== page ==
Some aspects of the structure of the lateral geniculate body have been considered. It has been seen that the grey matter of this body is split into six laminae (Fig. 13.17). Fibres from the eye of the same side end in laminae 2, 3, and 5; while those from the opposite eye end in laminae 1, 4, and 6. The macular fibres end in the central and posterior part of the lateral geniculate body, and this area is relatively large (Fig. 18.3). Fibres from the peripheral parts of the retina end in the anterior part of the lateral geniculate body. The upper half of the retina is represented laterally, and the lower half of the retina is represented medially. Specific points on the retina project to specific points in the lateral geniculate body. In turn, specific points of this body project to specific points in the visual cortex. In this way a point to point relationship is maintained between the retinae and the visual cortex.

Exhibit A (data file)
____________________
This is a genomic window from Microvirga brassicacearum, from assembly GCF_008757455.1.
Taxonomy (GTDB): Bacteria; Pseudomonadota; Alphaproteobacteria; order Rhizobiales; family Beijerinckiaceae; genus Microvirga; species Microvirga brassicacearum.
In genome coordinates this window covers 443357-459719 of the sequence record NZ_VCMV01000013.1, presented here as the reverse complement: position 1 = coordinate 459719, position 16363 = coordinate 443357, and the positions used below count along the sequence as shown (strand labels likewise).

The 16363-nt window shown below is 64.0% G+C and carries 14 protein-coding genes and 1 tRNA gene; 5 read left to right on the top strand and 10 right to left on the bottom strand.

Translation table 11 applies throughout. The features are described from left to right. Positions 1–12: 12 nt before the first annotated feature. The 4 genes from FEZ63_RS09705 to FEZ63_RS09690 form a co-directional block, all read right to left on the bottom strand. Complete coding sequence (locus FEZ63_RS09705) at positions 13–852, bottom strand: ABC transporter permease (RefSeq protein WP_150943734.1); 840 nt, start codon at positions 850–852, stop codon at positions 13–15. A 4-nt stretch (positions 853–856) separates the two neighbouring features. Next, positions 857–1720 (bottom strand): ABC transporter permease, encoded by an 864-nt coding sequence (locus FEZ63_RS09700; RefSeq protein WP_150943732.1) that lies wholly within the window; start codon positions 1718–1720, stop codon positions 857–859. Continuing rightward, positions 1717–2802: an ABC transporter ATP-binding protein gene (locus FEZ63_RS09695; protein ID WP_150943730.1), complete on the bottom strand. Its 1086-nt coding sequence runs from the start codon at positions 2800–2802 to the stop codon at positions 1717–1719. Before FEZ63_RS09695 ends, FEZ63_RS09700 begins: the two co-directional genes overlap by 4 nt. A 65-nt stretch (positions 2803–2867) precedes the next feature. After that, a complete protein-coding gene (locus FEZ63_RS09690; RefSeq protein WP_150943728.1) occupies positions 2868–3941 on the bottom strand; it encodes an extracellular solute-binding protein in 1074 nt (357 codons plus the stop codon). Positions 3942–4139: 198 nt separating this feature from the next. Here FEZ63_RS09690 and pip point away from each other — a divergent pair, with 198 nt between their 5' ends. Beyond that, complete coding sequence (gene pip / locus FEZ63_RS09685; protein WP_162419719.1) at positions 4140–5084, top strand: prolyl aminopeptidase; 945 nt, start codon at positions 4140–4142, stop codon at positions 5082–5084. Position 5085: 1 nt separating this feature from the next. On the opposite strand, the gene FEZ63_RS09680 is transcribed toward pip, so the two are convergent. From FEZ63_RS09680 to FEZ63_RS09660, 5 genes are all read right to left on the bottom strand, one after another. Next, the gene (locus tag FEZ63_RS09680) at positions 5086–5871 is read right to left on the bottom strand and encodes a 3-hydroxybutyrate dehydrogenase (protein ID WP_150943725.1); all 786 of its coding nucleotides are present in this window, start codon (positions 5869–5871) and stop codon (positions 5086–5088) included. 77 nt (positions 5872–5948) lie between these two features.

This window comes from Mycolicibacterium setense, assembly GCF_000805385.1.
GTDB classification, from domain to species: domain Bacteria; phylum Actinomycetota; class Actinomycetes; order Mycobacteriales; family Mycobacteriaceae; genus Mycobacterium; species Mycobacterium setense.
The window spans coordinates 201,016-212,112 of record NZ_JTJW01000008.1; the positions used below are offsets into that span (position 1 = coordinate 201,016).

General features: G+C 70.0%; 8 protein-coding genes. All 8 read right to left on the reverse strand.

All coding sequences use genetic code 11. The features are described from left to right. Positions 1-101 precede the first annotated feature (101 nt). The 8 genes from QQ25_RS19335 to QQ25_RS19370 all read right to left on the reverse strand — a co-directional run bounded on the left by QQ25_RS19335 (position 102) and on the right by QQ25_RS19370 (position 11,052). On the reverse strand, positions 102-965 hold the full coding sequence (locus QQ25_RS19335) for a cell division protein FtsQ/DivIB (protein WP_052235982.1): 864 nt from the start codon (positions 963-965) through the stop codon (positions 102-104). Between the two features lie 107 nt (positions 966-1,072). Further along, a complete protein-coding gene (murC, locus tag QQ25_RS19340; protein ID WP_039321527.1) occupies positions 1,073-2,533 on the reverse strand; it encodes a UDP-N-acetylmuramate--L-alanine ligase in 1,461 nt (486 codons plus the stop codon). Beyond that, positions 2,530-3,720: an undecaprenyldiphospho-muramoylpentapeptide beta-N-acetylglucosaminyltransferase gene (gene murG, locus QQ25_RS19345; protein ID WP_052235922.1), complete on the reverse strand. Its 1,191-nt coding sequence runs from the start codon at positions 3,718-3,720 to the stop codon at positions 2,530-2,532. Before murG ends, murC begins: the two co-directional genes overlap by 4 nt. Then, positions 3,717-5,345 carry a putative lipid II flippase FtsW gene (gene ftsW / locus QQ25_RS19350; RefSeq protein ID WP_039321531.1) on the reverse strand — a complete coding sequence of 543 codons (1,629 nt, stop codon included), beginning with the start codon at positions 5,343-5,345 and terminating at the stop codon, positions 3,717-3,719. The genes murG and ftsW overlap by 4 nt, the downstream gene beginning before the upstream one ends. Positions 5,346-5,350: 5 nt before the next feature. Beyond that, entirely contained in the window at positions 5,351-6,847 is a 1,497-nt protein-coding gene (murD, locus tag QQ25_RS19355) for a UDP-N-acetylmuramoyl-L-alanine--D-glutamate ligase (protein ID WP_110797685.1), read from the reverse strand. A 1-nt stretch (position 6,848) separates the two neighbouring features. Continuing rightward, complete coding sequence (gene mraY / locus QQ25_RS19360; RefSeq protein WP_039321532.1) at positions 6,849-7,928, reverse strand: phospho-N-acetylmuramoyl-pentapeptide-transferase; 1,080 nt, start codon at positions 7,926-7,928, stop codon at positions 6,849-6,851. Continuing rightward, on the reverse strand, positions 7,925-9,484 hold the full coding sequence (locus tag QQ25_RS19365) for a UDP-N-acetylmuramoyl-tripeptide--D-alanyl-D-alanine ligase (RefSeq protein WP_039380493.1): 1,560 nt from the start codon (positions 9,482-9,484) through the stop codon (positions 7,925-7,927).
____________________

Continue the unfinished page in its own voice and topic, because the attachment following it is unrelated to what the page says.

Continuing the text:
Recent studies of synaptic patterns within the lateral geniculate body indicate that this nucleus is not to be regarded as a simple relay station and that various influences may modify the conduction of impulses through it. In this connection it may be noted that the lateral geniculate body receives afferents from the visual cortex.
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